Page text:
So you’ve made the decision to leave your job to pursue other ventures. You may think you can stroll out the door, never see these people again and never look back, but you don’t want to leave your work on negative terms. It may be difficult if feelings are hurt or your manager is angry, but maintaining a professional demeanor, giving a notice, thanking them for the opportunity and remaining courteous are some ways to not burn bridges. Why should you care about not burning professional bridges? We are glad you asked!
You might change your mind.
The last thing you picture yourself doing as you leave a job is standing back in front of your manager’s desk down the line asking for your job back, but believe us – it happens. It is not uncommon to be overcome with the “grass is greener” phenomenon and want to venture out and see what the rest of the business world has to offer. However, maybe after testing other waters, you have a newfound appreciation for your old job, miss your colleagues, the environment, etc. If you left your work on bad terms, you have eliminated this option for you, so keep your exit professional!
You might need a reference.
Somewhere down the line, you may just need your supervisor as a professional reference. Whether they choose to provide you one or not is up to them, and may be determined by the way you left the organization. If you gave plenty of notice and didn’t leave your team hanging, tied up loose ends and remained professional and grateful for the opportunity throughout your exit meeting, your supervisor will be less likely to harbor resentment, and furthermore, may be more willing to vouch for your professionalism in the future.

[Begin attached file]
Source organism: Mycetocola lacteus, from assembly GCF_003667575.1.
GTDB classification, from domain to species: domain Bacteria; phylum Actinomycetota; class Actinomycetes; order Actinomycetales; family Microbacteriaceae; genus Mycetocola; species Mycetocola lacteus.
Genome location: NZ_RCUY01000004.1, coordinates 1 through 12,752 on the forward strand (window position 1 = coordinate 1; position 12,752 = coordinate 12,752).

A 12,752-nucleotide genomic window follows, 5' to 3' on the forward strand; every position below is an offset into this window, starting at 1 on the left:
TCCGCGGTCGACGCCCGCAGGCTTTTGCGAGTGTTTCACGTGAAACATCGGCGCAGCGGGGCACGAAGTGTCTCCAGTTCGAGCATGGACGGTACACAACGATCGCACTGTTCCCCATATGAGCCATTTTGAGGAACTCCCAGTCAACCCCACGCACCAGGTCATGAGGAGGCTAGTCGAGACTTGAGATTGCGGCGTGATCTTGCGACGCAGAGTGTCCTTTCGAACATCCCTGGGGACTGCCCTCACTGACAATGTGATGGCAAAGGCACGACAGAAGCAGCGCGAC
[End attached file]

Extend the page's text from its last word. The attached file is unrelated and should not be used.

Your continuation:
Even if you never in a million years plan on soliciting a reference from your old employer, that doesn’t mean word won’t get around anyways. Managers within industries often times talk, and if you burned your employer or made an especially dramatic exit, other vendors or partners of your previous employer may get wind of it. Make sure you don’t provide any antics for people to talk about!
You may alienate yourself from business contacts down the line.
Throughout our professional career, every person we come in contact with can provide us valuable insight into the business world and expand our network. Although you may never see yourself or your new company doing business with your old company, you never know where your career path may take you in the future. Also, perhaps old coworkers from your previous employer have since left the organization and work for companies you might want to work with- or even for- down the road. Making sure you don’t write off any potential business contacts with a childish exit is important to your professional development.
Even though your old job might be in your rearview mirror at the moment, it is important to not burn bridges that could affect your professional growth later on!